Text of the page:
• turtlegirl

    It definitely is. Thanks for clarifying your point :)

  • turtlegirl

    Um, no. The focus group asked them what their thoughts were on various subjects, and allowed them to freely express what their beliefs are; it wasn’t an opinion poll by liberals. Big difference. And believe it or not, liberals and democrats aren’t necessarily interchangeable terms, just as conservatives and republicans aren’t. Not everything is so black or white as you suggest; there are many shades of grey between the two extremes. That is what this study also revealed if you’d been paying attention. Personally, I learned a few things, and it was pretty enlightening, if not just to try and make sense out of their erratic behavior.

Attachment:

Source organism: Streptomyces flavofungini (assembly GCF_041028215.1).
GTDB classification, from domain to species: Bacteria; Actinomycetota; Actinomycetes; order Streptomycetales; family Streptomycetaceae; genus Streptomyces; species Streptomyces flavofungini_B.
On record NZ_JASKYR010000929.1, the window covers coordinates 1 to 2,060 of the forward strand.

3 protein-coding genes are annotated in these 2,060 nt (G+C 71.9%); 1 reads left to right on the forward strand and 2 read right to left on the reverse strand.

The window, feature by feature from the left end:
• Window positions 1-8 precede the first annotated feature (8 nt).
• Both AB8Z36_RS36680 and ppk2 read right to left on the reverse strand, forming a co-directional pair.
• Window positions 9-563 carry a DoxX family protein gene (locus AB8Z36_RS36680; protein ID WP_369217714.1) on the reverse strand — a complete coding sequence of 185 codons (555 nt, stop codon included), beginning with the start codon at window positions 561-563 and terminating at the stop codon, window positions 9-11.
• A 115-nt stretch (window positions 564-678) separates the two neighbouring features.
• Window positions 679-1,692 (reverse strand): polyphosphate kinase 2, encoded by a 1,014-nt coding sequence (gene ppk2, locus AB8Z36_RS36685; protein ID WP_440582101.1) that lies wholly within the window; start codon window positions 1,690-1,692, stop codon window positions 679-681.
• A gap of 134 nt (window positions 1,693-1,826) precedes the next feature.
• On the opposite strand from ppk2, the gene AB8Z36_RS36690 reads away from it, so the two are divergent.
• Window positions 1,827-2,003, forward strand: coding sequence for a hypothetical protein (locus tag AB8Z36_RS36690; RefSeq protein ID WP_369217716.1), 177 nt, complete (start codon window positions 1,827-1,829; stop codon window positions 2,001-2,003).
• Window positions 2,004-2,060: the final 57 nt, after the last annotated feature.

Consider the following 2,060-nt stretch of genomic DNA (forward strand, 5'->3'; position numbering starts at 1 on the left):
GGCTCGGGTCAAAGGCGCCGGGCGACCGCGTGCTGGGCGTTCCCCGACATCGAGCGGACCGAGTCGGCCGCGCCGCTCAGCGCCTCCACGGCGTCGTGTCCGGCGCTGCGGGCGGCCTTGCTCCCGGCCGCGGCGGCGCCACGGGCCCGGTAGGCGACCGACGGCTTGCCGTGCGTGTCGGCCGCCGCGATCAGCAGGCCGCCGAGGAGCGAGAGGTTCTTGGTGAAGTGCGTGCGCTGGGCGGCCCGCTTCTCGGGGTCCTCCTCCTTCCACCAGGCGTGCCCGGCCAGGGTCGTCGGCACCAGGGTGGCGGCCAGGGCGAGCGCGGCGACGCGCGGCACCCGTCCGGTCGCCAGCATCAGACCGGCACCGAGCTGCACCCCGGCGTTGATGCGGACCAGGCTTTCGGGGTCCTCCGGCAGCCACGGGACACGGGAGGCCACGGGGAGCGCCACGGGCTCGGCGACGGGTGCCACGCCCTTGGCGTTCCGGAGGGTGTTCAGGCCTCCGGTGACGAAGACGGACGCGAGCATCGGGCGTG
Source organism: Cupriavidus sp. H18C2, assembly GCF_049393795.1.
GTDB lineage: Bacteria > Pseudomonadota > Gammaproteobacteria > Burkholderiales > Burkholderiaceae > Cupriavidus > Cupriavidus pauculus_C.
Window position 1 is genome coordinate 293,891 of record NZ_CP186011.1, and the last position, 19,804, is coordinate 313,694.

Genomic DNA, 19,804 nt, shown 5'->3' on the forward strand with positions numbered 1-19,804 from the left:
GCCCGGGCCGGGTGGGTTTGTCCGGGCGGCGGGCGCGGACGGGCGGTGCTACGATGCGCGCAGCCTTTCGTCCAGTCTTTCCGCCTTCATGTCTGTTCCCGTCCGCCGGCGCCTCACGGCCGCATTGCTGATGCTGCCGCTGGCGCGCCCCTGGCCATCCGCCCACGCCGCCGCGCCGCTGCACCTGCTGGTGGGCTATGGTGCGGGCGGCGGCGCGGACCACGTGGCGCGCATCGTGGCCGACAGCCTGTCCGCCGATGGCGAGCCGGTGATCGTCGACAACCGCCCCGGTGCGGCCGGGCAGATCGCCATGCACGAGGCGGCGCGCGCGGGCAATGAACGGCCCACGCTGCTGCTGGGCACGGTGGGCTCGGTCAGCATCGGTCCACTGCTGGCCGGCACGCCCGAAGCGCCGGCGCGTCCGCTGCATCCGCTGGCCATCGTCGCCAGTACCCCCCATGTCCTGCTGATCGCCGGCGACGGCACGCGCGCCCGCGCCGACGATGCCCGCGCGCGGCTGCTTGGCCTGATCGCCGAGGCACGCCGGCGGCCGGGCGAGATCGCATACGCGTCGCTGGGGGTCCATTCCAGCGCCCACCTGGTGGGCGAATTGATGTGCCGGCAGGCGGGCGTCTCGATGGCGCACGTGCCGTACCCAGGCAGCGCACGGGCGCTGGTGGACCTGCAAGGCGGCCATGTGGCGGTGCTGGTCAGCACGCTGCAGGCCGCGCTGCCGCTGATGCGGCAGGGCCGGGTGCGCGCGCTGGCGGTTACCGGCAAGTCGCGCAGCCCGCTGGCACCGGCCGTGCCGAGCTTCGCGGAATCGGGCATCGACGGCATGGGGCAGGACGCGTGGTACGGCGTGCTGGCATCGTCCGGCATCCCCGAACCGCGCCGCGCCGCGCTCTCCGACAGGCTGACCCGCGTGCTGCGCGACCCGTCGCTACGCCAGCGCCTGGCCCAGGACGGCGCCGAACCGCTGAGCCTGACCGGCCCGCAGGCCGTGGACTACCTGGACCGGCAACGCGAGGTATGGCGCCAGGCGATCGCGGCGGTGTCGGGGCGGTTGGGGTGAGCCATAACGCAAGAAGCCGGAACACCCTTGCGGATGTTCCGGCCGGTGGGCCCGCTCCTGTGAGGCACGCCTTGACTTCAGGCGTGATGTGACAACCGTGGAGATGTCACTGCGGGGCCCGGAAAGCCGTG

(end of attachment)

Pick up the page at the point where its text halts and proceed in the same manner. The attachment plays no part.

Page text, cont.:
• turtlegirl

    I’m sorry, but it seems you keep lumping conservatives together with the radical right-wing nuts and teabaggers. I’ve been on here on and off for the past few days, and not one person that I recall has anything hateful or “less than kind” to say about conservatives. It’s the extremists and their slimy underhandedness, hypocrisy, and outright lying that is getting our wrath, and very much deservedly so. There are degrees of conservatism, and when factions in that camp go off the deep end, well, they get what’s coming to them. Too bad it tarnishes a whole party in the process.

  • Anonymous

    Somehow I think you also reached the conclusions you already had in mind. Not only can focus groups be led where you want them to go, the analysis of the focus group is entirely based on the analysts. Liberal analysts will reach liberal conclusions.